But you shouldn't do that, unless you still need to support Netscape 4...


I totally agree with Spark here. Tables had their time. They can still be useful but not for creating layouts. CSS gives web developers a lot more power and are supported enough to be used.

I agree though that it might be very handy to have a tool to graphically design layouts. However, since NVu doesn't seem to have layer (div) support, it makes it a non-starter for me. ;)

I am developing Dynamic Architect ( http://www.dynamicarchitect.com ) which is totally WYSIWYG even for creating Dynamic JavaScript Code. Web developers may not agree with its philosophy but we believe anyone should be able to create its own web page, even if he/she doesn't like technology or doesn't want to spend time to learn complex languages and notions and worry about inter browsers incompatibilities. You may want to give it a try.

- Not all WYSIWYG editors are Microsoft FrontPage - Dreamweaver, for example, produces code that's pretty bearable.

I have to agree here, Macromedia has done a great work enhancing its generated code. However it is far from being able to correctly render all the CSS and is sooooo slow to load!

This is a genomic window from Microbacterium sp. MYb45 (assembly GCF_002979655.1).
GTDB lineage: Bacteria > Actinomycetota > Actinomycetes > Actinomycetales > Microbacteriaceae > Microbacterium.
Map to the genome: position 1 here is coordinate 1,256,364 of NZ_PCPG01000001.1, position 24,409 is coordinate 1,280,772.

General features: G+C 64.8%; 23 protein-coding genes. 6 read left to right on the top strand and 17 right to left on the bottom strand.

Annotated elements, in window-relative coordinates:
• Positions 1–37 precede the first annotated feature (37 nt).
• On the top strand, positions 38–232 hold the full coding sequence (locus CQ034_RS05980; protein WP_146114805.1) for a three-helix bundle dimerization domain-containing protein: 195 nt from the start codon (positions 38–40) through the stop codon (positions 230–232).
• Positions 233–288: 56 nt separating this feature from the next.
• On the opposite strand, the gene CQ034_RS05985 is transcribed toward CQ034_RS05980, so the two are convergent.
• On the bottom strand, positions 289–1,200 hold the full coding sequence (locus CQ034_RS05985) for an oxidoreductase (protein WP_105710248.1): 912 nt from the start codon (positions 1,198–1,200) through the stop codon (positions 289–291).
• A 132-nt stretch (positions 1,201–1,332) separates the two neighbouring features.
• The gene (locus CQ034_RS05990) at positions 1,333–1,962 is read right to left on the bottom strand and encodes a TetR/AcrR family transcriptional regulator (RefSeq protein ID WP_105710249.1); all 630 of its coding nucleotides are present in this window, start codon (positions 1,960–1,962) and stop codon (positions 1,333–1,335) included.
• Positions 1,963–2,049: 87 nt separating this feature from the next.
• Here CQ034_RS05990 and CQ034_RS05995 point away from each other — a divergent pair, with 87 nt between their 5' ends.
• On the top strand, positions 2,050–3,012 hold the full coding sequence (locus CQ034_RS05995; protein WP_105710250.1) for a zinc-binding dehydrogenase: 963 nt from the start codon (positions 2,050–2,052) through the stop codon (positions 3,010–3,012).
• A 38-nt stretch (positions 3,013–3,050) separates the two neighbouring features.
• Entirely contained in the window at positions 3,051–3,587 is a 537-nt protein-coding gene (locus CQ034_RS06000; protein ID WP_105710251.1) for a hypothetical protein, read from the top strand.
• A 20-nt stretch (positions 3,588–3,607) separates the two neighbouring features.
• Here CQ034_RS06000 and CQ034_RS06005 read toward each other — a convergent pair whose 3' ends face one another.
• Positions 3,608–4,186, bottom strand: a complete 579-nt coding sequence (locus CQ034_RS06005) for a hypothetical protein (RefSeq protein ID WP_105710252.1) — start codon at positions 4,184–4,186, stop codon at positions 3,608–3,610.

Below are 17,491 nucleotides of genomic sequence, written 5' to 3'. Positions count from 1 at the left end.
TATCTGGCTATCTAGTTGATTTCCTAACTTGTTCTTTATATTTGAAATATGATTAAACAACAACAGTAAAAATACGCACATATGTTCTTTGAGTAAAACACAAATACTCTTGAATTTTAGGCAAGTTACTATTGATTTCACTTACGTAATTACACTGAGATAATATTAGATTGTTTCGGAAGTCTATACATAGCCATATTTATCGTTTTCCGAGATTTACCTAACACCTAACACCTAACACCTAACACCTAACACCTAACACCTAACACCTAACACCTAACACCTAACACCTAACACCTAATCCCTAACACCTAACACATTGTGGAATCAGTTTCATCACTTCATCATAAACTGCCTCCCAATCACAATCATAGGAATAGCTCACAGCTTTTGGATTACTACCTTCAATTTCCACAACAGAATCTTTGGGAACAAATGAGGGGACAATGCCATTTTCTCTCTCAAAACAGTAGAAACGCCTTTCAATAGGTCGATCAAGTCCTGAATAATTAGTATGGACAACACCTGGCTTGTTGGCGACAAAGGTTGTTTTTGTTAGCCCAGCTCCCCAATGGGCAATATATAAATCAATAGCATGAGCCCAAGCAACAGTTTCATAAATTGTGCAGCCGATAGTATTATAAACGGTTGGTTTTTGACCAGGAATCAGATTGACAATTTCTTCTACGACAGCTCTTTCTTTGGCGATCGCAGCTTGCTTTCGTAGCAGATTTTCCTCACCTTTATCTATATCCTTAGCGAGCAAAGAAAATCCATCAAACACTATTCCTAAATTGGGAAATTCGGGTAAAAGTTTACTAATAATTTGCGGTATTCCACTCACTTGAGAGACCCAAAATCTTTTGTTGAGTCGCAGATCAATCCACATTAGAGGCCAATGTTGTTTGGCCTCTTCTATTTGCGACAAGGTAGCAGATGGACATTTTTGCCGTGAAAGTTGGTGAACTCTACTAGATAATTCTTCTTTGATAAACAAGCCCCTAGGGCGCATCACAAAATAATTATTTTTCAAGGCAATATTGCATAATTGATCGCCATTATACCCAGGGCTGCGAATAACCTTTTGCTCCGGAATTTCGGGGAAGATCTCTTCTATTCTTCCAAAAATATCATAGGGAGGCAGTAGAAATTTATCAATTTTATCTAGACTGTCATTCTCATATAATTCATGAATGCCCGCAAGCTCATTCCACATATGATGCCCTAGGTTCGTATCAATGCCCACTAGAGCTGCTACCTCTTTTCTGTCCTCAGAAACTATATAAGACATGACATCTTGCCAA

RE: Quanta and WYSIWYG
by Yes on Wed 21st Apr 2004 20:15 UTC

> I've tried Quanta under KDE 3.2, the latest version has
> WYSIWYG features, but damn it's soooo buggy!

There is no KDE 3.2. ;-) Do you mean KDE 3.2.0? A recent release of KDE is KDE 3.2.2 and I don't see any Quanta bugs.

> It seems to lack the advanced features that is already
> available in Quanta though. But Nvu is great for
> beginners.

Quanta's comprehensive HTML-,PHP-,Javascript documentation makes it suitable for beginners, too. With NVU a beginner gets frustrated, but with quanta he can do just anything and by the way learn HTML and PHP.

I'd love to try Dynamix Architect but...
by Robin Milleler on Thu 22nd Apr 2004 02:16 UTC

"I am developing Dynamic Architect ( http://www.dynamicarchitect.com ) which is totally WYSIWYG even for creating Dynamic JavaScript Code. Web developers may not agree with its philosophy but we believe anyone should be able to create its own web page, even if he/she doesn't like technology or doesn't want to spend time to learn complex languages and notions and worry about inter browsers incompatibilities. You may want to give it a try."